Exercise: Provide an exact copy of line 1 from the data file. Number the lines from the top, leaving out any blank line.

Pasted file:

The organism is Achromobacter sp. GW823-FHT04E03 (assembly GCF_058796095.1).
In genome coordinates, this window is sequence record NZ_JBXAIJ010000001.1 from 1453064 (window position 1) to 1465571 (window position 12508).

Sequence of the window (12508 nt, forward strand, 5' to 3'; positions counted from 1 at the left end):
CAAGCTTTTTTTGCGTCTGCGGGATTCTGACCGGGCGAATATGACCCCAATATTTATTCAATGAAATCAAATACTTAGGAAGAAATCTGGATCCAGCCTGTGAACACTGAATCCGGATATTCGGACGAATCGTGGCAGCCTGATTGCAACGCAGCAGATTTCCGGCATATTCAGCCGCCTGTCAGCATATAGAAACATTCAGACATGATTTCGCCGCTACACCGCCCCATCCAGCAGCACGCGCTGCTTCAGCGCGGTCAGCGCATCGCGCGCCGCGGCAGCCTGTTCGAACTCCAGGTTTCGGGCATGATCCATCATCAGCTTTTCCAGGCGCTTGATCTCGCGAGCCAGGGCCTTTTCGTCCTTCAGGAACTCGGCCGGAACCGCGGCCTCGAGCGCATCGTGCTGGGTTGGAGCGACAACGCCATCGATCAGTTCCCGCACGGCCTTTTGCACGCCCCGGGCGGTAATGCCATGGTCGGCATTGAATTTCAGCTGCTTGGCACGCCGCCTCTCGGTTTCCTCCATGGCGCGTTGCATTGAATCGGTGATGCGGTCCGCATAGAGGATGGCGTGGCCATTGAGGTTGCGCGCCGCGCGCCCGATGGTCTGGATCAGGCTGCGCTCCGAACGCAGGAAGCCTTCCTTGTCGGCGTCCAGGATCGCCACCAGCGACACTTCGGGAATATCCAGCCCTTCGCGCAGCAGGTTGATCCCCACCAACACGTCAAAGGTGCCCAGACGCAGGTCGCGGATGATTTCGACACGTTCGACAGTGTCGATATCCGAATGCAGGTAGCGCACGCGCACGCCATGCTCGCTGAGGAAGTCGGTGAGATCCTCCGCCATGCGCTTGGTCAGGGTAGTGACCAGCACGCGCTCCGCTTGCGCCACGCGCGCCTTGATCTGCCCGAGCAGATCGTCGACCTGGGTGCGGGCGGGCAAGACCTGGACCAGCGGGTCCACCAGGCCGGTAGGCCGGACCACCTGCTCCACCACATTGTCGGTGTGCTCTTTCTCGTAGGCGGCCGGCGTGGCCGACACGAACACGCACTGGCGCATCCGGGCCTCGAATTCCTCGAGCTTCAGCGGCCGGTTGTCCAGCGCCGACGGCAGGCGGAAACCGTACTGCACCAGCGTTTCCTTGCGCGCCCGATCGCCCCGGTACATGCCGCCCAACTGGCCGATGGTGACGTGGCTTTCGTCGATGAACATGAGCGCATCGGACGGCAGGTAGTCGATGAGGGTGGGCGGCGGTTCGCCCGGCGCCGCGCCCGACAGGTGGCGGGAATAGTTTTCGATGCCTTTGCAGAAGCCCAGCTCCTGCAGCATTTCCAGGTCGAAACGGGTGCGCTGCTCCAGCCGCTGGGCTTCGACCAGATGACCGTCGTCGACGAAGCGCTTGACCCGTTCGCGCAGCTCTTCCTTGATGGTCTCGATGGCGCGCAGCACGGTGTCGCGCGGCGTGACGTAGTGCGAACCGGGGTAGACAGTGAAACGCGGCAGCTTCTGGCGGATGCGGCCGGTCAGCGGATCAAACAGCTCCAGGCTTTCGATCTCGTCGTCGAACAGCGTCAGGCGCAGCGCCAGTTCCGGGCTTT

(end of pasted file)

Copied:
The organism is Achromobacter sp. GW823-FHT04E03 (assembly GCF_058796095.1).